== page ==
Secondly, Mr.Campbell admitted taking photos on the ship on 9 August 2016. However he put a number of issues in his defence, including that it is common practice, and that Grade 5 Foremen take photos of damage. I accept the evidence of Mr.Ayres and Mr.Carlier that it is not common practice but that in fact no mobile phones are to be taken on the job, as stated in the toolbox talk checklist 21. There are exceptions where people are specifically authorised. Mr.Campbell was not acting as a foreman at the time and was not authorised to take his phone on to the job22. Mr.Campbell also gave evidence that he repeatedly took a mobile phone on to the job, and also took medication without reporting it. This reinforces the conclusions that I have come to, although it is not necessary to those conclusions.
 Thirdly, the employer alleges that on 16 August 2016 Mr.Campbell called Mr.Carlier, his superior, a ‘fucking liar’ at the start of a disciplinary conversation about another matter. Both Mr.Carlier and Ms.Antranik gave evidence that these were the words he used 23. Mr.Campbell denied using these words, but his account of the conversation was on his own admission incomplete, and I repeat my earlier observations about his evidence. Mr.Hoy gave evidence and did not recall the words ‘fucking liar’, but was not as clear in his recollection as were Mr.Carlier and Ms.Antranik. I accept the evidence of Mr.Carlier and Ms.Antonik. Mr.Campbell did call Mr.Carlier a ‘fucking liar’.
 Some attempt was made to demonstrate that there were reasons for Mr.Campbell’s emotional response, namely that graffiti referring to him had not been removed. I accept the evidence of Mr.Ayres that it had been removed. Even if there were still faint traces there was no good reason for Mr.Campbell to call Mr.Carlier a ‘fucking liar’, which is a derogatory and disrespectful term to use to a superior.
 A fourth valid reason alleged by the employer was that Mr.Campbell was dishonest. In my view for the reasons already given Mr.Campbell was not honest and truthful in the accounts that he gave to his employer and the evidence he gave about the allegations made by the employer. This is a valid reason for termination of employment.
 I find that the four valid reasons for termination claimed by the employer were valid reasons for termination of employment.
(b) whether the person was notified of that reason;
 The parties agree that Mr.Campbell was notified of the reason for termination and I so find.
(c) whether the person was given an opportunity to respond to any reason related to the capacity or conduct of the person;
 The parties agree that Mr.Campbell was given an opportunity to respond and I so find.
(d) any unreasonable refusal by the employer to allow the person to have a support person present to assist at any discussions relating to dismissal;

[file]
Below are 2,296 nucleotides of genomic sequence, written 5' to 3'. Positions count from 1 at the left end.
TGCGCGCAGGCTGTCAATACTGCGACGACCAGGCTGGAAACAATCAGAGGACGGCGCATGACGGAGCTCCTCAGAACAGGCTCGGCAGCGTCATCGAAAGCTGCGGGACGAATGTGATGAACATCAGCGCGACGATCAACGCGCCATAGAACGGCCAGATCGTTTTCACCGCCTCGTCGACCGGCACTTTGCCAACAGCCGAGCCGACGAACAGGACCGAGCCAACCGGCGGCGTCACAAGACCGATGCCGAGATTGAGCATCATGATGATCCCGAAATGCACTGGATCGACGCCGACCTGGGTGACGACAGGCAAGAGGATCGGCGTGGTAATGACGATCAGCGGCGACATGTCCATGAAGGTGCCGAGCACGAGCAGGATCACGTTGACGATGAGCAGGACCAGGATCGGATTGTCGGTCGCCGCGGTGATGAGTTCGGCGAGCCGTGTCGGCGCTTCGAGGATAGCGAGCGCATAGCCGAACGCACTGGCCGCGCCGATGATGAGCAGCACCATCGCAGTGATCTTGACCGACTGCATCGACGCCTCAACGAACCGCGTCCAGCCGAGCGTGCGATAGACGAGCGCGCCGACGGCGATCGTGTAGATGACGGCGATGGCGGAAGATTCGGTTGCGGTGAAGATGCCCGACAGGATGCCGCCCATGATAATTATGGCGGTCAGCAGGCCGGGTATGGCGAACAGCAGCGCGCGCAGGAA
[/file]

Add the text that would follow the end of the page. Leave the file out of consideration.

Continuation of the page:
Mr.Hoy was present at the meeting held to discuss allegations against Mr.Campbell. This factor does not count against the respondent.
(e) if the dismissal related to unsatisfactory performance by the person—whether the person had been warned about that unsatisfactory performance before the dismissal;
 The parties agree that this is not relevant. The allegations are those of misconduct not poor performance.
(f) the degree to which the size of the employer’s enterprise would be likely to impact on the procedures followed in effecting the dismissal; and
(g) the degree to which the absence of dedicated human resource management specialists or expertise in the enterprise would be likely to impact on the procedures followed in effecting the dismissal;
 In this case the size would not be likely to impact on procedures, and there were dedicated human resources specialists or expertise.
(h) any other matters that the FWC considers relevant.
 In this case the employee quickly found another job after termination, although casual and at a lesser pay. He was employed for 30 years and his skills are limited to stevedoring. However he also appeared to show a less than respectful approach to management and to management policy, as discussed earlier. One would expect better after 30 years of employment. This counts against his application.
 I have made findings in relation to each of the factors in s.387 and give them weight. I have found that there are four valid reasons for termination of employment for example. Even if the allegation of scratching the hold is not taken into account, the other valid reasons for termination of employment persuade me to find, along with all the factors in s.387, that the termination of Mr.Campbell’s employment was not harsh, unjust or unreasonable. He was accorded a fair go all round. I dismiss his application. An order is contained in PR590726.
Ms L Doust, of counsel, together with Ms S Danalis appeared on behalf of the Applicant
M Follett, of counsel, together with Ms S Cheligoy, from Maddocks on behalf of the Respondent
Printed by authority of the Commonwealth Government Printer
<Price code C, PR590647>
1 Exhibit C1, Witness statement of Mr Stephen Campbell, attachment SC1, Exhibit C2, Applicant’s Outline of Submisions,18 January 2017, paragraph 
2 (1995) 62 IR 371 at 373
3 Exhibit Q1,Witness statement of Travis Carlier, paragraph 24, Exhibit Q2, Respondent’s Submissions, paragraph 5.1
4 Eg. O’Keefe v. Willims Muirs Pty Ltd  FWA 5311
5 Eg. Linfox v. Stutsel  FWAFB 7097
6 Attachment TC10
7 Attachment TC5, p.2
8 Exhibit Q1, paragraph 17
9 Exhibit Q1, Witness statement of Travis Carlier, Attachment TC16
10 Exhibit Q1, Witness statement of Travis Carlier, Attachment TC12, paragraph 3(b), (c)
11 Exhibit Q1, Witness statement of Travis Carlier, paragraph 27
12 PR922612, Giudice J, Acton SDP, Hingley C, 18 September 2002
13 Exhibit Q3, Witness statement of David Ayres, paragraphs 9-23
14 Exhibit Q5, Supplementary witness statement of Ms.Antranik, paragraph 6, Attachment RA2-1.
15 Exhibit Q3, Witness statement of David Ayres, Attachment DA2
16 Exhibit Q3, Witness statement of David Ayres, Attachment DA3.
17  FWA 4322. See ASIC  NSWSC 1099 at 39 and 41, Blomfield  NSWSC 978
18 Exhibit C5
19 Exhibit Q3, Witness statement of David Ayres, paragraph 15-18
20 Ibid, Attachments DA4, DA5
21 Exhibit Q1, Witness statement of Travis Carlier, attachment TC28
22 Exhibit Q3, Witness statement of David Ayres, paragraphs 24-32
23 Exhibit Q1, Witness statement of Travis Carlier, paragraph 63, Exhibit Q4, Witness statement of Ms.Antranik paragraph 11.